21st Sunday in Ordinary Time, Year C
Preached at Assumption Parish in Bellingham, WA
NB: In case you want to see what a “blocked” writing process looks like, I have included some failed attempts at the end.
I have to make a confession. For whatever reason, I had a massive block every time I sat down to write a homily about our Gospel today. I did research, I re-read old notes and papers from seminary, I procrastinated, and none of it helped. Eventually, I had to give up. I had to cheat. I had to listen to Bishop Barron’s homily. You can tell, by the way, that Bishop Barron really cares about priests, because he publishes his homilies on Wednesday, not Sunday.
Well anyway, praise God, Bishop Barron had an insight which really unlocked this Gospel for me. He pointed out that the question being asked of Jesus, “Lord, will only a few people be saved?” was likely asked in the context of one observant Jew to another. Meaning that the person who asked the question was really asking, “Lord, will only good Jews be saved?” Jesus’ answer was that salvation depends on walking the path of discipleship, not on one’s membership in a particular group or ethnicity. Bishop Barron explains all of this very well, and I will not rehash his homily here, since you can listen to it on your own time. Instead, I would like to address a follow-up question: do we, today, act like the questioner in the Gospel by presuming our salvation just because we are members of the Catholic Church?
I think most of us would immediately say no, our Catholicism does not cause us to presume our salvation. Catholicism, it seems, conditions us to do the opposite. We are so focused on sin and our need for confession, so focused on how far we fall short of the example of the saints, so focused on how bad we are at saying our prayers, that no Catholic would ever presume to be saved. We get to a place where we all think we’ll be lucky if we can squeak into Purgatory. Fair enough on the personal level.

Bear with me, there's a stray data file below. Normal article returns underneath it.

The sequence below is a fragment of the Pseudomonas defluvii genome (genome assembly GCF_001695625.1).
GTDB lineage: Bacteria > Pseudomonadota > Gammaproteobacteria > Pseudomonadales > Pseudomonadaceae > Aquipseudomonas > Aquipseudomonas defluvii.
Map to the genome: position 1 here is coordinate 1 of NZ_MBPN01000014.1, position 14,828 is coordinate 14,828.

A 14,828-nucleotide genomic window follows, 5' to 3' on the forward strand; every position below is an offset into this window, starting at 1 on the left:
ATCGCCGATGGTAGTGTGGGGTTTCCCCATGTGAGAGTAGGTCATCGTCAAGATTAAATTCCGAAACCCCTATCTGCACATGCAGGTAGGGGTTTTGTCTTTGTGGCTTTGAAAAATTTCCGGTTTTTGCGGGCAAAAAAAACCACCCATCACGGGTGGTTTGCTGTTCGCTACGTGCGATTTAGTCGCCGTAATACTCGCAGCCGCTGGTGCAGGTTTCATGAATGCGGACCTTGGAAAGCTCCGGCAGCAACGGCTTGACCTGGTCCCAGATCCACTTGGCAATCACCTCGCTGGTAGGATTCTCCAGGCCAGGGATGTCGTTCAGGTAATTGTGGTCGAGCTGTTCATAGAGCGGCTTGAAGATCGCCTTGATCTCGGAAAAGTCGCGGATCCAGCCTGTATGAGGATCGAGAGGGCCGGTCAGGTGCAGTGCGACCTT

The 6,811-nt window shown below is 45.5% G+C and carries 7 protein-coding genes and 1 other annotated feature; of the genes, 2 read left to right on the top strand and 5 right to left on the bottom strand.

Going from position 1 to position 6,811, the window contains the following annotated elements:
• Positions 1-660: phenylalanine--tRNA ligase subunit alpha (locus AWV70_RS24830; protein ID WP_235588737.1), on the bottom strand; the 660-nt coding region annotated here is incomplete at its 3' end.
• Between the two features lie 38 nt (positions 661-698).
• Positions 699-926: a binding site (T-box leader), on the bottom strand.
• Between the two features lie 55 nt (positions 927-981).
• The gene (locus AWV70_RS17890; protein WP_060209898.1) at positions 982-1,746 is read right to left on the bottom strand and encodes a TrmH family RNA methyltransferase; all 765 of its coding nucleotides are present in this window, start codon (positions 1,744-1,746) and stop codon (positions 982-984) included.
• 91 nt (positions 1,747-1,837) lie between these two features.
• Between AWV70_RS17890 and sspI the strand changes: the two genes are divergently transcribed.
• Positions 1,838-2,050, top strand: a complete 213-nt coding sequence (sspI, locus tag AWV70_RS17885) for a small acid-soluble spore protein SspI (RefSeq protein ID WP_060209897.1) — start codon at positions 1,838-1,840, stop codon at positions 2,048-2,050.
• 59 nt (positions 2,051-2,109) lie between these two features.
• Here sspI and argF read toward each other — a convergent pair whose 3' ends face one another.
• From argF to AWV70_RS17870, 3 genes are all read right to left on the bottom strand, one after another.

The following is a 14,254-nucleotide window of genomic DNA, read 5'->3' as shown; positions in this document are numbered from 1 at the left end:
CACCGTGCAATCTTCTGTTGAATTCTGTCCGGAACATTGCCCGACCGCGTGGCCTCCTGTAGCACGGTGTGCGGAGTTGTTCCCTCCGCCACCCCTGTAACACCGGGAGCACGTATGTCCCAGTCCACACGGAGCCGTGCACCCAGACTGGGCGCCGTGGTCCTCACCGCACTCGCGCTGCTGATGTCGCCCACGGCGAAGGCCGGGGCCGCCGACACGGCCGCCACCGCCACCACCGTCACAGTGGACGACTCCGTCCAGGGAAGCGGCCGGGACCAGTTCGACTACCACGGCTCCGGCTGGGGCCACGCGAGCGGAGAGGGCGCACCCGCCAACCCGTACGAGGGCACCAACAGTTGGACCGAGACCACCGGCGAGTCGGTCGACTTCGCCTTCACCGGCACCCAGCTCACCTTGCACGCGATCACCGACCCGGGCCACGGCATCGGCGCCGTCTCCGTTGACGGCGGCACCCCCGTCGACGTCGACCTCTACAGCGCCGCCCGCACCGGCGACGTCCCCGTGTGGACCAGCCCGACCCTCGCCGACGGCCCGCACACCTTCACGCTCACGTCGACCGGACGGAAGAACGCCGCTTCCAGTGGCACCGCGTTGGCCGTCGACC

But in another sense, we do presume our salvation, because we believe in the superiority of our Church. I mean, Catholicism is the most ancient of all forms of Christianity, preserving unity with the Bishop of Rome, who is the successor of St. Peter himself. We possess the truest doctrine and the purest worship. We are the ones you call if you have a demon problem. If Jesus is going to claim any church as his own, it kind of feels like it is going to be us. Which might, then, cause us to ask, consciously or unconsciously, “Lord, will only the good Catholics be saved?”
And here the Lord’s answer remains perennially valid: “Strive to enter through the narrow gate.” In other words, focus on being a disciple, not on which groups will be saved and which will not be.
Still, though, it seems wrong to say that our Catholicism is unimportant to our salvation. How do we find the balance between focusing on discipleship while also believing that there is something special and important about being Catholic?
My friends, the benefit of Catholicism is that it makes it easier to become a disciple of Jesus. What is the point of the teachings of the Church? To help us know the Lord better. What is the point of the sacraments entrusted to the Church? To help up unite ourselves to Jesus. Just the fact of being Catholic does not ensure our salvation, but Catholicism puts at our fingertips everything we need to become friends of the Lord and to follow him closely.
What of other religions? As Vatican II makes clear, God can act as he wills, and it seems that he has brought grace through other Christian churches and truth through non-Christian faiths. These other systems of belief can be a source of unity with God and a motivation to strive through the narrow gate. But all grace and all truth come exclusively through Jesus Christ whether these other religions recognize that they are pursuing Jesus or not. So we can say that the Catholic Church, having the clearest picture of Jesus Christ, is going to be the easiest place in which to become a disciple. Not because being Catholic automatically brings salvation, but because being a disciple is easier with true faith and pure worship.
Since we have been given the great gift of the Catholic faith, since we have been given the shortest road to discipleship and salvation, how senseless must we be if we do not take full advantage of it?